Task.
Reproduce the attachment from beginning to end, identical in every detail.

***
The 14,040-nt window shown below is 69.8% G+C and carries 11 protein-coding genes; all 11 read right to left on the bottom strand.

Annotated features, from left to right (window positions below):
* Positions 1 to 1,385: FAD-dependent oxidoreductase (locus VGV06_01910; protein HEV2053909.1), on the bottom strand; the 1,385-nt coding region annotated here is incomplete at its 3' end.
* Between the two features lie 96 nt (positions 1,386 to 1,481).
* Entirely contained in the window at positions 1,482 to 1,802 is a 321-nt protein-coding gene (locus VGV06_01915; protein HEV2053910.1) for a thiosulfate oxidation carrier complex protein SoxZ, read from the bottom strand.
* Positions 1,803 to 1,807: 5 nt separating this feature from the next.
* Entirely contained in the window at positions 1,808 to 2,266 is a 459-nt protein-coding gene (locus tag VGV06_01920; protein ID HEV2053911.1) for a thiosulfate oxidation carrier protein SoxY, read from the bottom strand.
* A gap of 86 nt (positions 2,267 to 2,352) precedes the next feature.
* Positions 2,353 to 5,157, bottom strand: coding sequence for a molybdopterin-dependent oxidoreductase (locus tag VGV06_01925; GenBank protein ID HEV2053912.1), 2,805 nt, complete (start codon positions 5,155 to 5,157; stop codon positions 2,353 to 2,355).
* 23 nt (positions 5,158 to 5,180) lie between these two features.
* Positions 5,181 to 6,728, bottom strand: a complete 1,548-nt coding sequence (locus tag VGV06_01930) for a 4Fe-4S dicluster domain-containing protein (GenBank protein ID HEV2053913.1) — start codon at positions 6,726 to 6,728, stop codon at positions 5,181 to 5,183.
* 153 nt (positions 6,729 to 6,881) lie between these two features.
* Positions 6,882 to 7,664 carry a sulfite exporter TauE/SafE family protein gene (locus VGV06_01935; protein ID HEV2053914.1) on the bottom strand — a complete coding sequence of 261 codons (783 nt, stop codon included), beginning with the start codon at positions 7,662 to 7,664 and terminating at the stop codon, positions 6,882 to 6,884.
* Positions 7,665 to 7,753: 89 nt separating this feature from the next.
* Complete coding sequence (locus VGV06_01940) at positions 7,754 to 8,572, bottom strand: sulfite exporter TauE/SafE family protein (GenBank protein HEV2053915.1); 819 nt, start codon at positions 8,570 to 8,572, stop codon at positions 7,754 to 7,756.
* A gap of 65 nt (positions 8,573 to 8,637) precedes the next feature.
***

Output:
The 14,040-nt window shown below is 69.8% G+C and carries 11 protein-coding genes; all 11 read right to left on the bottom strand.

Annotated features, from left to right (window positions below):
* Positions 1 to 1,385: FAD-dependent oxidoreductase (locus VGV06_01910; protein HEV2053909.1), on the bottom strand; the 1,385-nt coding region annotated here is incomplete at its 3' end.
* Between the two features lie 96 nt (positions 1,386 to 1,481).
* Entirely contained in the window at positions 1,482 to 1,802 is a 321-nt protein-coding gene (locus VGV06_01915; protein HEV2053910.1) for a thiosulfate oxidation carrier complex protein SoxZ, read from the bottom strand.
* Positions 1,803 to 1,807: 5 nt separating this feature from the next.
* Entirely contained in the window at positions 1,808 to 2,266 is a 459-nt protein-coding gene (locus tag VGV06_01920; protein ID HEV2053911.1) for a thiosulfate oxidation carrier protein SoxY, read from the bottom strand.
* A gap of 86 nt (positions 2,267 to 2,352) precedes the next feature.
* Positions 2,353 to 5,157, bottom strand: coding sequence for a molybdopterin-dependent oxidoreductase (locus tag VGV06_01925; GenBank protein ID HEV2053912.1), 2,805 nt, complete (start codon positions 5,155 to 5,157; stop codon positions 2,353 to 2,355).
* 23 nt (positions 5,158 to 5,180) lie between these two features.
* Positions 5,181 to 6,728, bottom strand: a complete 1,548-nt coding sequence (locus tag VGV06_01930) for a 4Fe-4S dicluster domain-containing protein (GenBank protein ID HEV2053913.1) — start codon at positions 6,726 to 6,728, stop codon at positions 5,181 to 5,183.
* 153 nt (positions 6,729 to 6,881) lie between these two features.
* Positions 6,882 to 7,664 carry a sulfite exporter TauE/SafE family protein gene (locus VGV06_01935; protein ID HEV2053914.1) on the bottom strand — a complete coding sequence of 261 codons (783 nt, stop codon included), beginning with the start codon at positions 7,662 to 7,664 and terminating at the stop codon, positions 6,882 to 6,884.
* Positions 7,665 to 7,753: 89 nt separating this feature from the next.
* Complete coding sequence (locus VGV06_01940) at positions 7,754 to 8,572, bottom strand: sulfite exporter TauE/SafE family protein (GenBank protein HEV2053915.1); 819 nt, start codon at positions 8,570 to 8,572, stop codon at positions 7,754 to 7,756.
* A gap of 65 nt (positions 8,573 to 8,637) precedes the next feature.